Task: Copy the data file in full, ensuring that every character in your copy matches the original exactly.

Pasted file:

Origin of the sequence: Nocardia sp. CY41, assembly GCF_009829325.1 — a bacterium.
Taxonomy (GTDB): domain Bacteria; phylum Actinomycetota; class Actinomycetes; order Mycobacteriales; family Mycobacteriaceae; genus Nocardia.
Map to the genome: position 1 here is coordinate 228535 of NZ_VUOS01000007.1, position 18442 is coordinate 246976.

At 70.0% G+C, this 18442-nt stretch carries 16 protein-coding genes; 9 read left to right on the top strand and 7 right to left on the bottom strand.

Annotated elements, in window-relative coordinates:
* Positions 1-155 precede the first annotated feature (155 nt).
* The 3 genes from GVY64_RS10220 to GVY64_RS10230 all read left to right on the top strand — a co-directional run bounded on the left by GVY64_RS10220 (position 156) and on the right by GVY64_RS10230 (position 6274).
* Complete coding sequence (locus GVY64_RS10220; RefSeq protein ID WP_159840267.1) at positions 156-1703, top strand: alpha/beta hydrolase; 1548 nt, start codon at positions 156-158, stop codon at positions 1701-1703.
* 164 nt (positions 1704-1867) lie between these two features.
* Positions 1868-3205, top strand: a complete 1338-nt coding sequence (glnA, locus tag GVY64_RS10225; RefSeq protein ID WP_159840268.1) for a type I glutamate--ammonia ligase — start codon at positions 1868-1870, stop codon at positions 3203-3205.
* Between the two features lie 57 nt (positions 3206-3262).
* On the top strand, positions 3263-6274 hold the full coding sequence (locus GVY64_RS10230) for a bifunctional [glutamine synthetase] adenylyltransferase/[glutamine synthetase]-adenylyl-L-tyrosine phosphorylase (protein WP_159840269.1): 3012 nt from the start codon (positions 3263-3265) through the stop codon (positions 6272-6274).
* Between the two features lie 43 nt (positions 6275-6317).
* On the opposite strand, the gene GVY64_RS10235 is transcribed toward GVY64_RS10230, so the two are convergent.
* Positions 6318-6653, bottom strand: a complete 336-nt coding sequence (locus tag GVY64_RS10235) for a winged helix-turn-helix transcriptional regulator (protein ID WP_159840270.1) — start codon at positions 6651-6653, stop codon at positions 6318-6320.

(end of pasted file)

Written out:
Origin of the sequence: Nocardia sp. CY41, assembly GCF_009829325.1 — a bacterium.
Taxonomy (GTDB): domain Bacteria; phylum Actinomycetota; class Actinomycetes; order Mycobacteriales; family Mycobacteriaceae; genus Nocardia.
Map to the genome: position 1 here is coordinate 228535 of NZ_VUOS01000007.1, position 18442 is coordinate 246976.

At 70.0% G+C, this 18442-nt stretch carries 16 protein-coding genes; 9 read left to right on the top strand and 7 right to left on the bottom strand.

Annotated elements, in window-relative coordinates:
* Positions 1-155 precede the first annotated feature (155 nt).
* The 3 genes from GVY64_RS10220 to GVY64_RS10230 all read left to right on the top strand — a co-directional run bounded on the left by GVY64_RS10220 (position 156) and on the right by GVY64_RS10230 (position 6274).
* Complete coding sequence (locus GVY64_RS10220; RefSeq protein ID WP_159840267.1) at positions 156-1703, top strand: alpha/beta hydrolase; 1548 nt, start codon at positions 156-158, stop codon at positions 1701-1703.
* 164 nt (positions 1704-1867) lie between these two features.
* Positions 1868-3205, top strand: a complete 1338-nt coding sequence (glnA, locus tag GVY64_RS10225; RefSeq protein ID WP_159840268.1) for a type I glutamate--ammonia ligase — start codon at positions 1868-1870, stop codon at positions 3203-3205.
* Between the two features lie 57 nt (positions 3206-3262).
* On the top strand, positions 3263-6274 hold the full coding sequence (locus GVY64_RS10230) for a bifunctional [glutamine synthetase] adenylyltransferase/[glutamine synthetase]-adenylyl-L-tyrosine phosphorylase (protein WP_159840269.1): 3012 nt from the start codon (positions 3263-3265) through the stop codon (positions 6272-6274).
* Between the two features lie 43 nt (positions 6275-6317).
* On the opposite strand, the gene GVY64_RS10235 is transcribed toward GVY64_RS10230, so the two are convergent.
* Positions 6318-6653, bottom strand: a complete 336-nt coding sequence (locus tag GVY64_RS10235) for a winged helix-turn-helix transcriptional regulator (protein ID WP_159840270.1) — start codon at positions 6651-6653, stop codon at positions 6318-6320.